Human movement has historically been approached as a functional component of interaction within Human Computer Interaction (HCI). This design approach reflects the task-oriented focus of early HCI research, which was preoccupied with ergonomics and efficiency. Yet movement is not solely functional, it is also highly experiential, expressive and creative.
While human movement is ubiquitously present in all forms of technology interaction, movement expertise is often absent in the design of technology. In my work, I apply investigate movement in dance and choreography and in movement practices such as Laban Movement Analysis to design technologies for the experiential body within digital art and dance. Moreover, I integrate notions of movement from my practice of dance and choreography such as the movement qualities, as interaction modalities in an attempt to meet human needs as a whole and to encourage movement exploration, curiosity and reflection.
From a methodological perspective, I consider first person methodologies that research experience and support both the designer’s and the user’s expression. I use research through practice, ethnographic or phenomenological methods instead of those advocating abstract notions such efficiency, accuracy and usability.
Finally, from HCI theories of substrates, instrumental and embodied interaction, I design interactive systems that support user agency, system guidance and novelty in the choreographic process. The goal is to design a technology that encourages movement crafting and highlights choreographic patterns that support users’ creative choices and strategies.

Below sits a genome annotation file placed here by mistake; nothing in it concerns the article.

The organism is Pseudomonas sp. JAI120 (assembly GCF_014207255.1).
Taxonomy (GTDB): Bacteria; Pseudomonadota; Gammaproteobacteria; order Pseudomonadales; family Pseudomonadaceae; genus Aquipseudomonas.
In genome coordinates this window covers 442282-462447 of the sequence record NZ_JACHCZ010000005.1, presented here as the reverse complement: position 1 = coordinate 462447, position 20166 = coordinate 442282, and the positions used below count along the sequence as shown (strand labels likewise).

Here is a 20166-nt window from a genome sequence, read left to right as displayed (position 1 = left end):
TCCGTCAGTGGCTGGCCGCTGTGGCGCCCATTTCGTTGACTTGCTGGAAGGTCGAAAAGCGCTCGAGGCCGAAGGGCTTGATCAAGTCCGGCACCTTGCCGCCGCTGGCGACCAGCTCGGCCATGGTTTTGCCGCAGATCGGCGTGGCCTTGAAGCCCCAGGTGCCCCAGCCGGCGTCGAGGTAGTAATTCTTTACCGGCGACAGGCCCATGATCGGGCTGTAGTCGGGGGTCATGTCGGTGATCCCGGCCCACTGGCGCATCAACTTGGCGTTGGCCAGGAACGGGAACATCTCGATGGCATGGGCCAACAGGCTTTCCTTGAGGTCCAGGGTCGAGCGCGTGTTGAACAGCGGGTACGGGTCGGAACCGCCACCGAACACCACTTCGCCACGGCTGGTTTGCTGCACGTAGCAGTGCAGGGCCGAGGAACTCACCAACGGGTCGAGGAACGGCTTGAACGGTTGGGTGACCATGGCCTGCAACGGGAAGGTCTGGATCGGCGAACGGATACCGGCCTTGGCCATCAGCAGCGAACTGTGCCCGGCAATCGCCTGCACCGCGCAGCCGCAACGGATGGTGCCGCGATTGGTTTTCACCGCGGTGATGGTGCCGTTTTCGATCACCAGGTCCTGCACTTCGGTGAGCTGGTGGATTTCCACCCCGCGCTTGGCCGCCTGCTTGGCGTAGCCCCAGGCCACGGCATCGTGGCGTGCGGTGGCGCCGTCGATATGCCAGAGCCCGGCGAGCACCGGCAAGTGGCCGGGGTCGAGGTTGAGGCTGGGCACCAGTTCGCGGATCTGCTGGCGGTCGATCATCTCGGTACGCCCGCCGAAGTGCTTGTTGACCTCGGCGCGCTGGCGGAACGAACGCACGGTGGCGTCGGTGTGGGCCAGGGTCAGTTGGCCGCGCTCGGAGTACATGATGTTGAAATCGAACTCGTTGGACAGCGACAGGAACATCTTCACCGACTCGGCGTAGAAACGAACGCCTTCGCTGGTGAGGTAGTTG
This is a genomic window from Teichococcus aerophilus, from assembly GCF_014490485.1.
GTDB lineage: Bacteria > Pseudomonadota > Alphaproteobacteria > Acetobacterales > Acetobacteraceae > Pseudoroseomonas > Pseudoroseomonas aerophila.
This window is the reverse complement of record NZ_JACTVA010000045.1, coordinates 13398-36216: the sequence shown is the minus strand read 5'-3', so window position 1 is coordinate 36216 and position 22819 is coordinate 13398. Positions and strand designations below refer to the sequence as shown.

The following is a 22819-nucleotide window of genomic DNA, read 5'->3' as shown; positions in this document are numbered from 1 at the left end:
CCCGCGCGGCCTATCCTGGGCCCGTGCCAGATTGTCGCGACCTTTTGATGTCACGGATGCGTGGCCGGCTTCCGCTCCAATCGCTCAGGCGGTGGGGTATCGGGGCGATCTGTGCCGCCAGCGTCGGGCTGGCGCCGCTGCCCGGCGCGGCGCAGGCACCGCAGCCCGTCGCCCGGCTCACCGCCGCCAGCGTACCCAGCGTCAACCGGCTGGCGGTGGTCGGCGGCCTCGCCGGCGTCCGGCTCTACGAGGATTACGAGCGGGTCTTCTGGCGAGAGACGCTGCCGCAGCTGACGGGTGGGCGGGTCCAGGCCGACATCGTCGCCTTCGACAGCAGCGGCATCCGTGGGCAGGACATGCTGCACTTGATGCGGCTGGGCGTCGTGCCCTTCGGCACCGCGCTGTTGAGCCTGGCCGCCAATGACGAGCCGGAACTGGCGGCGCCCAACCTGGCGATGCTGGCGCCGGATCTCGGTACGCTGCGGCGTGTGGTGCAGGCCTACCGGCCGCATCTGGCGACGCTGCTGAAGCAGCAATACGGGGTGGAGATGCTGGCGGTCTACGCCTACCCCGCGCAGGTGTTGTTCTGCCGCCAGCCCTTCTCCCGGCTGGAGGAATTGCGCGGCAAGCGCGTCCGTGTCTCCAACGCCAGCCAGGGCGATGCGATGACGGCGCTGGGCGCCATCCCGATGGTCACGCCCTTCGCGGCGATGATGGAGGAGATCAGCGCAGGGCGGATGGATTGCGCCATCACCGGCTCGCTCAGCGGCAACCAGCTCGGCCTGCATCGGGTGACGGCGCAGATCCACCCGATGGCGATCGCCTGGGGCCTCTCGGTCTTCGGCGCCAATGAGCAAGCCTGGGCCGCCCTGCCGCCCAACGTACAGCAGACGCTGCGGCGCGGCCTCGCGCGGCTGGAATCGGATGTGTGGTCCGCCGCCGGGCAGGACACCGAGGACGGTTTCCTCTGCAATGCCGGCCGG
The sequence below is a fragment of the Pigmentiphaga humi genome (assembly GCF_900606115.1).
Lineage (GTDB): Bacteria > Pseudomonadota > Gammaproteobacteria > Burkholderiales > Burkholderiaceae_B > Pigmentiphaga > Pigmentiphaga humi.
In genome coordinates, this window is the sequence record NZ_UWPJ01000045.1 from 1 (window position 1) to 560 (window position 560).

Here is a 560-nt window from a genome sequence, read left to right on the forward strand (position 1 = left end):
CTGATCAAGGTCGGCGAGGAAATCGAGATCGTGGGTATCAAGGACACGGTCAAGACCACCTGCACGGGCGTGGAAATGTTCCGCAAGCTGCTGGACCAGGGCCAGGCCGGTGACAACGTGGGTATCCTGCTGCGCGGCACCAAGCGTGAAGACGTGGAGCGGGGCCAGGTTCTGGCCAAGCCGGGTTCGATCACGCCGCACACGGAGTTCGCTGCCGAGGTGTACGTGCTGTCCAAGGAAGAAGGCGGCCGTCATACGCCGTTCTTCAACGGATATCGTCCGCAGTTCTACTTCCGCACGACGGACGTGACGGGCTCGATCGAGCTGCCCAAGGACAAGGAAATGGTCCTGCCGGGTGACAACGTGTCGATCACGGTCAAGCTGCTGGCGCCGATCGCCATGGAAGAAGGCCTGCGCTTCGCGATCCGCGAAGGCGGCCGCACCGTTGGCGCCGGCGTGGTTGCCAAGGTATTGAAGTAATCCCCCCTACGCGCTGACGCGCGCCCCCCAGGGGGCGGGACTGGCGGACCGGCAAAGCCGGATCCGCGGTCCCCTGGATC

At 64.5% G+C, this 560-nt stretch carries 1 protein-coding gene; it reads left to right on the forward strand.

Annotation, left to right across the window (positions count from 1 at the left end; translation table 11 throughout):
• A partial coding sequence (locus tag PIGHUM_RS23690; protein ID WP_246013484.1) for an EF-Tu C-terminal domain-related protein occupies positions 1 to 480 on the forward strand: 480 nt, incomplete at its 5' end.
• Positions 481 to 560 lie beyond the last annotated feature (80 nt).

BIO: Sarah Fdili Alaoui is an assistant professor in interaction design and interactive arts at LRI-Université Paris-Sud. She is a dance artist, choreographer and Laban Movement Analyst. Before her current position, she was a researcher at the School of Interactive Arts+Technology at Simon Fraser University in Vancouver. She holds a PhD in Art and Science from University Paris-Sud 11 and the IRCAM-Centre Pompidou research institute. She holds a MSc from University Joseph Fourier and an Engineering Degree from ENSIMAG in Applied Mathematics and Computer Science and has over 20 years of training in ballet and contemporary dance. Sarah is interested in bridging scientific and experiential research in the movement based arts to radically alter and affect our understanding of movement, human knowledge and cognition. She brings dance and technologies together, collaborating with dancers, visual artists, computer scientists and designers to create interactive dance performances, interactive installations and tools for supporting choreography.